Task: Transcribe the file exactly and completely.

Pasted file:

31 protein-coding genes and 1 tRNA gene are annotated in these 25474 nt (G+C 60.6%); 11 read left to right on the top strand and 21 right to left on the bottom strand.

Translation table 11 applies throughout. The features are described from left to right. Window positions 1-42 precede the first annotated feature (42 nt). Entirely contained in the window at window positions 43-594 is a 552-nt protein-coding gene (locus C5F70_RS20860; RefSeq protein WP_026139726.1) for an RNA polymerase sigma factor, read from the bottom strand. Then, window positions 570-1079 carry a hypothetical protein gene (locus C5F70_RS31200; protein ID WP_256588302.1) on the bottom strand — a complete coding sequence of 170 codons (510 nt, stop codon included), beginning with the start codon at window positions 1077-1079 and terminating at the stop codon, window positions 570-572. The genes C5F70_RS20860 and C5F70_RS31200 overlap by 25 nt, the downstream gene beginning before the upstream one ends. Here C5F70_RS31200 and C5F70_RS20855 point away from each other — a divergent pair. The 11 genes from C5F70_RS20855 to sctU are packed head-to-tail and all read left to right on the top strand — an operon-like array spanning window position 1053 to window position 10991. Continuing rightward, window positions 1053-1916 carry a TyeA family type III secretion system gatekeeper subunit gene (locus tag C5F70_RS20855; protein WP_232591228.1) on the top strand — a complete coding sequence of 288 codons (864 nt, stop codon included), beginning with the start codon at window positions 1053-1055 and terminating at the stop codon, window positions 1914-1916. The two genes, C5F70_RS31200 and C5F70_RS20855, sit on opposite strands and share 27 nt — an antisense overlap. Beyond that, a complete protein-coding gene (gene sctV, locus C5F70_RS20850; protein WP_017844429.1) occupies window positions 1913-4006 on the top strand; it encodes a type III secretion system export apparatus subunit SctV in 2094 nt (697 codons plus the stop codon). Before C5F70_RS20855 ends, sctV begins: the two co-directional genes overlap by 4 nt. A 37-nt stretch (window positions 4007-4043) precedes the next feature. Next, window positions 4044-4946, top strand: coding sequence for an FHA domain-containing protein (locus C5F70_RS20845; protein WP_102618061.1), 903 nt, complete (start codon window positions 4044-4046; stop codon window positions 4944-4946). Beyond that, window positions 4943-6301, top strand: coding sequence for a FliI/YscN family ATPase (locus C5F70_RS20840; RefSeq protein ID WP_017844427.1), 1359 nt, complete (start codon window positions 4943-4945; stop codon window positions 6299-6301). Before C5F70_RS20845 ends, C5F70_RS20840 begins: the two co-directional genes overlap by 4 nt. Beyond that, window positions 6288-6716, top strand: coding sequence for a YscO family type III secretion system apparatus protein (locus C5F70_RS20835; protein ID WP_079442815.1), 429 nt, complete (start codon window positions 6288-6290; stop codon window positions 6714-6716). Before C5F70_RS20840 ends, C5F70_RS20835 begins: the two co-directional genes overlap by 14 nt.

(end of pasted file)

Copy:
31 protein-coding genes and 1 tRNA gene are annotated in these 25474 nt (G+C 60.6%); 11 read left to right on the top strand and 21 right to left on the bottom strand.

Translation table 11 applies throughout. The features are described from left to right. Window positions 1-42 precede the first annotated feature (42 nt). Entirely contained in the window at window positions 43-594 is a 552-nt protein-coding gene (locus C5F70_RS20860; RefSeq protein WP_026139726.1) for an RNA polymerase sigma factor, read from the bottom strand. Then, window positions 570-1079 carry a hypothetical protein gene (locus C5F70_RS31200; protein ID WP_256588302.1) on the bottom strand — a complete coding sequence of 170 codons (510 nt, stop codon included), beginning with the start codon at window positions 1077-1079 and terminating at the stop codon, window positions 570-572. The genes C5F70_RS20860 and C5F70_RS31200 overlap by 25 nt, the downstream gene beginning before the upstream one ends. Here C5F70_RS31200 and C5F70_RS20855 point away from each other — a divergent pair. The 11 genes from C5F70_RS20855 to sctU are packed head-to-tail and all read left to right on the top strand — an operon-like array spanning window position 1053 to window position 10991. Continuing rightward, window positions 1053-1916 carry a TyeA family type III secretion system gatekeeper subunit gene (locus tag C5F70_RS20855; protein WP_232591228.1) on the top strand — a complete coding sequence of 288 codons (864 nt, stop codon included), beginning with the start codon at window positions 1053-1055 and terminating at the stop codon, window positions 1914-1916. The two genes, C5F70_RS31200 and C5F70_RS20855, sit on opposite strands and share 27 nt — an antisense overlap. Beyond that, a complete protein-coding gene (gene sctV, locus C5F70_RS20850; protein WP_017844429.1) occupies window positions 1913-4006 on the top strand; it encodes a type III secretion system export apparatus subunit SctV in 2094 nt (697 codons plus the stop codon). Before C5F70_RS20855 ends, sctV begins: the two co-directional genes overlap by 4 nt. A 37-nt stretch (window positions 4007-4043) precedes the next feature. Next, window positions 4044-4946, top strand: coding sequence for an FHA domain-containing protein (locus C5F70_RS20845; protein WP_102618061.1), 903 nt, complete (start codon window positions 4044-4046; stop codon window positions 4944-4946). Beyond that, window positions 4943-6301, top strand: coding sequence for a FliI/YscN family ATPase (locus C5F70_RS20840; RefSeq protein ID WP_017844427.1), 1359 nt, complete (start codon window positions 4943-4945; stop codon window positions 6299-6301). Before C5F70_RS20845 ends, C5F70_RS20840 begins: the two co-directional genes overlap by 4 nt. Beyond that, window positions 6288-6716, top strand: coding sequence for a YscO family type III secretion system apparatus protein (locus C5F70_RS20835; protein ID WP_079442815.1), 429 nt, complete (start codon window positions 6288-6290; stop codon window positions 6714-6716). Before C5F70_RS20840 ends, C5F70_RS20835 begins: the two co-directional genes overlap by 14 nt.